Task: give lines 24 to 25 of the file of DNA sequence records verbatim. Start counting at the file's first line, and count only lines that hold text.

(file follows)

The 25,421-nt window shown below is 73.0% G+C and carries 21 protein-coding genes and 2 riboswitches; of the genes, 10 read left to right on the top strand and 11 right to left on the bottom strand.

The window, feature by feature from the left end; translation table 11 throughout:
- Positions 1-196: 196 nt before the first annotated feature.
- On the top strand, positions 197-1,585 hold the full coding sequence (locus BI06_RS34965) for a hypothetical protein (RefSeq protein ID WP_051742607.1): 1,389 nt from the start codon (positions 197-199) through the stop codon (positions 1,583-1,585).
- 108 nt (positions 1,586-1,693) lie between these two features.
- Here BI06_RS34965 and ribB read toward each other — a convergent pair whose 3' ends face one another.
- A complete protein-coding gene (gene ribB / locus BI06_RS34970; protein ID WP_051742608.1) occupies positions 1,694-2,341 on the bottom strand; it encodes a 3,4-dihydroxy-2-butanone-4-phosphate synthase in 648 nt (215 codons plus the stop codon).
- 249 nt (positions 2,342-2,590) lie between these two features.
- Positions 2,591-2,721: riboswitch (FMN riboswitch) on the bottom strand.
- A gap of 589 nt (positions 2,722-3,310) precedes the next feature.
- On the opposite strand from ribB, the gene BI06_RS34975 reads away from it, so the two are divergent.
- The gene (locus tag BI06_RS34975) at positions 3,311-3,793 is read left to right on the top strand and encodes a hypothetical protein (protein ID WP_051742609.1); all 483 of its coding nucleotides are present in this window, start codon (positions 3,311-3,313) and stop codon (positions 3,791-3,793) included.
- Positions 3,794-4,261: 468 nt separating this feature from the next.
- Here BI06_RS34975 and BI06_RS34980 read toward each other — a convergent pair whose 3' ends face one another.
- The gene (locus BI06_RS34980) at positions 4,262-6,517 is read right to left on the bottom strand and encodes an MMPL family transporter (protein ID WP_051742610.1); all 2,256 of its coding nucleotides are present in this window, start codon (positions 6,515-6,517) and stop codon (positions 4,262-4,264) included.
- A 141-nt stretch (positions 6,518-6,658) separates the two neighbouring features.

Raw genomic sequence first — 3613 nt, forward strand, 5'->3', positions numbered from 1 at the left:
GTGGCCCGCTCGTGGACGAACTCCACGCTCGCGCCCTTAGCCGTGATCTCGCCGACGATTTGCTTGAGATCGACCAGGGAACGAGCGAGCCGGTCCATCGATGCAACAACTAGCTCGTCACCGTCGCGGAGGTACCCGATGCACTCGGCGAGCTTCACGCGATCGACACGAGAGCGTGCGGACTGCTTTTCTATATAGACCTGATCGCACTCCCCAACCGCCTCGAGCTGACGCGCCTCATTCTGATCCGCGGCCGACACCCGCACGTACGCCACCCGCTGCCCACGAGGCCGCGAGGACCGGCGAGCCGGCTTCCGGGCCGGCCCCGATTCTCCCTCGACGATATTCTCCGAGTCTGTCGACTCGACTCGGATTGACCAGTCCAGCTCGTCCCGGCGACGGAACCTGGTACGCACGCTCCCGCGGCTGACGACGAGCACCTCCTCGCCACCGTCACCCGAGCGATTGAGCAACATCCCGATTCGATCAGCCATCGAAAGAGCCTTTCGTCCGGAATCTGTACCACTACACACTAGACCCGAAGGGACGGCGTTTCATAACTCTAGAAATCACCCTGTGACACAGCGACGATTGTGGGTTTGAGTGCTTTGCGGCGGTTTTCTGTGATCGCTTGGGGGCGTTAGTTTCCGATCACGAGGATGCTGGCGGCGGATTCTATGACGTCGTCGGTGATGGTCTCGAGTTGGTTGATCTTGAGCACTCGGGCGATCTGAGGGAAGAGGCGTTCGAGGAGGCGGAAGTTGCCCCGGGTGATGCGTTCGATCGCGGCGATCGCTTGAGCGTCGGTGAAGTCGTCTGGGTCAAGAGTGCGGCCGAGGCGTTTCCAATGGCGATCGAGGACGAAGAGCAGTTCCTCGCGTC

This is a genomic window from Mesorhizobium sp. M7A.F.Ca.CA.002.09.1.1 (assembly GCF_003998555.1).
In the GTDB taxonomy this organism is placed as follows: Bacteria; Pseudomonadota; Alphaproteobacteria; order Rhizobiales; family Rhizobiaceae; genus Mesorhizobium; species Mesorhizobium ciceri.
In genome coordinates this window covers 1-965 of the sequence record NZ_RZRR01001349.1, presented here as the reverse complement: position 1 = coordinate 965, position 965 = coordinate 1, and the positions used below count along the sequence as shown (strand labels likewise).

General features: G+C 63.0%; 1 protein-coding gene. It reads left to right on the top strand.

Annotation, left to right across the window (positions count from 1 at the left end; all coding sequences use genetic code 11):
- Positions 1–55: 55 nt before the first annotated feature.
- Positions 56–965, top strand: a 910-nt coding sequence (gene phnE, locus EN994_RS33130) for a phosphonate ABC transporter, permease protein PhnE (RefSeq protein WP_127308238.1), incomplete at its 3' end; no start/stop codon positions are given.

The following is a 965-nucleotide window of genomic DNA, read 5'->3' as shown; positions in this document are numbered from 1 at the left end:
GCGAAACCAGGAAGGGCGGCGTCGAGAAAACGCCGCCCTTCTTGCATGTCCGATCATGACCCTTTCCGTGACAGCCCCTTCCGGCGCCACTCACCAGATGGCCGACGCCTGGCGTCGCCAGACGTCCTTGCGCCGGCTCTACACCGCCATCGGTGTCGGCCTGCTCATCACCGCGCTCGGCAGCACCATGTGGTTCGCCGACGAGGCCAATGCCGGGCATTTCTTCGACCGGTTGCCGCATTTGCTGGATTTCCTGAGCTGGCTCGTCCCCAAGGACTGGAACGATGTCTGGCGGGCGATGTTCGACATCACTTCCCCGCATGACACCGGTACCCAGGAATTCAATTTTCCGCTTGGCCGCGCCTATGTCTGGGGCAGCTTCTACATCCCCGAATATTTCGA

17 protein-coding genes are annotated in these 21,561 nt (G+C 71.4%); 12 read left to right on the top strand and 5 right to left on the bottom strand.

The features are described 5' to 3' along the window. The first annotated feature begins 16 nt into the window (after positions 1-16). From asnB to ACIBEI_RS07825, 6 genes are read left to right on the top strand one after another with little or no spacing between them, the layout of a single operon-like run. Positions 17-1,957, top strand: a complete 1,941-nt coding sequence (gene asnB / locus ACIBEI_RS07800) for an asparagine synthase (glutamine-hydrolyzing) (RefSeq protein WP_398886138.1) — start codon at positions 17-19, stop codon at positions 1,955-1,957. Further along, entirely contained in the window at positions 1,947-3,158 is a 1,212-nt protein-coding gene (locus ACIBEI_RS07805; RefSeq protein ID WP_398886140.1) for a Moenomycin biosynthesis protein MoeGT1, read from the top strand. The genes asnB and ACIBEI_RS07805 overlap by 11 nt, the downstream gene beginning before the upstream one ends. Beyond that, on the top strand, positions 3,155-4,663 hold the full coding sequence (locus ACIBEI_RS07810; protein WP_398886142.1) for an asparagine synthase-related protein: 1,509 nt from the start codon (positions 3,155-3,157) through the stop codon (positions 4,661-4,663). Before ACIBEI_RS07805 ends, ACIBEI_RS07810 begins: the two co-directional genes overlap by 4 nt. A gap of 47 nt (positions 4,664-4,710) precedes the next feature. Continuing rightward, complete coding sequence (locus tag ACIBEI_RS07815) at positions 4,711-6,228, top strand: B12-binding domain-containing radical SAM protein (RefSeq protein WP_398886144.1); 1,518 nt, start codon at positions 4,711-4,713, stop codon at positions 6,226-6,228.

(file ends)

- Positions 1–55: 55 nt before the first annotated feature.
- Positions 56–965, top strand: a 910-nt coding sequence (gene phnE, locus EN994_RS33130) for a phosphonate ABC transporter, permease protein PhnE (RefSeq protein WP_127308238.1), incomplete at its 3' end; no start/stop codon positions are given.